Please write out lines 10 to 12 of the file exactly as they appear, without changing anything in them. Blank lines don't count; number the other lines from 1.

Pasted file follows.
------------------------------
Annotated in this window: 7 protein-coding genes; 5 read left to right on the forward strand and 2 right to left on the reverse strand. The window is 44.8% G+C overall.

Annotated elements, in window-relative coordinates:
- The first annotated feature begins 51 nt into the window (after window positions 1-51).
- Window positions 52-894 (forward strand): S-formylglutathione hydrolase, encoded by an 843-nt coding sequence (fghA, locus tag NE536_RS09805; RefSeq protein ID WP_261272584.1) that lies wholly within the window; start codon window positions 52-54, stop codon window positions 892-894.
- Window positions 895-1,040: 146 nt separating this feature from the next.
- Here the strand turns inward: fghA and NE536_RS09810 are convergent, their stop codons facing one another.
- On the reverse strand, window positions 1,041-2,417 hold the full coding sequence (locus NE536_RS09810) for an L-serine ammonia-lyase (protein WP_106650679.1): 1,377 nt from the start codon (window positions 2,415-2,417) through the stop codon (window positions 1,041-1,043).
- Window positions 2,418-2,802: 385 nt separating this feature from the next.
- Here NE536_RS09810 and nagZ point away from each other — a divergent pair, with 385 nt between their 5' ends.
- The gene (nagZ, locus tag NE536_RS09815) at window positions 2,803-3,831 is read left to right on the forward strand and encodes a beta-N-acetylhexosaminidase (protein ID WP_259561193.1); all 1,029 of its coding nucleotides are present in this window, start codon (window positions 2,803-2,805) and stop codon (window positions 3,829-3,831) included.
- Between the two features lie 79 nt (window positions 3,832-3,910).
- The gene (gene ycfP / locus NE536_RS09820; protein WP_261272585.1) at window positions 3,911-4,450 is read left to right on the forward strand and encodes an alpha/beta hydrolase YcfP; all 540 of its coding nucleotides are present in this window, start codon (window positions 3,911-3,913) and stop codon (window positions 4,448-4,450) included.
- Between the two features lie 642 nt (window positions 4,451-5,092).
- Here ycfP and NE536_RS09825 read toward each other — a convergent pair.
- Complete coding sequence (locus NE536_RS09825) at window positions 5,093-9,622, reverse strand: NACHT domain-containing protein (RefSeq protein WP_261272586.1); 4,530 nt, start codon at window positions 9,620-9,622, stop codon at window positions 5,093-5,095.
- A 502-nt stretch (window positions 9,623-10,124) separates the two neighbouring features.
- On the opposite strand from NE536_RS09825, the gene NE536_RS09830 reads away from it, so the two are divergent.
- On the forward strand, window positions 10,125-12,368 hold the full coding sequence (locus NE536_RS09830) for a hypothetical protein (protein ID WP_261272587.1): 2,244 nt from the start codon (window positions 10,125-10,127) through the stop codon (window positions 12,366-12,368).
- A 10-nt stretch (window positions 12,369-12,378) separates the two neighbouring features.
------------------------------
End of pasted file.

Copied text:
- The gene (nagZ, locus tag NE536_RS09815) at window positions 2,803-3,831 is read left to right on the forward strand and encodes a beta-N-acetylhexosaminidase (protein ID WP_259561193.1); all 1,029 of its coding nucleotides are present in this window, start codon (window positions 2,803-2,805) and stop codon (window positions 3,829-3,831) included.
- Between the two features lie 79 nt (window positions 3,832-3,910).
- The gene (gene ycfP / locus NE536_RS09820; protein WP_261272585.1) at window positions 3,911-4,450 is read left to right on the forward strand and encodes an alpha/beta hydrolase YcfP; all 540 of its coding nucleotides are present in this window, start codon (window positions 3,911-3,913) and stop codon (window positions 4,448-4,450) included.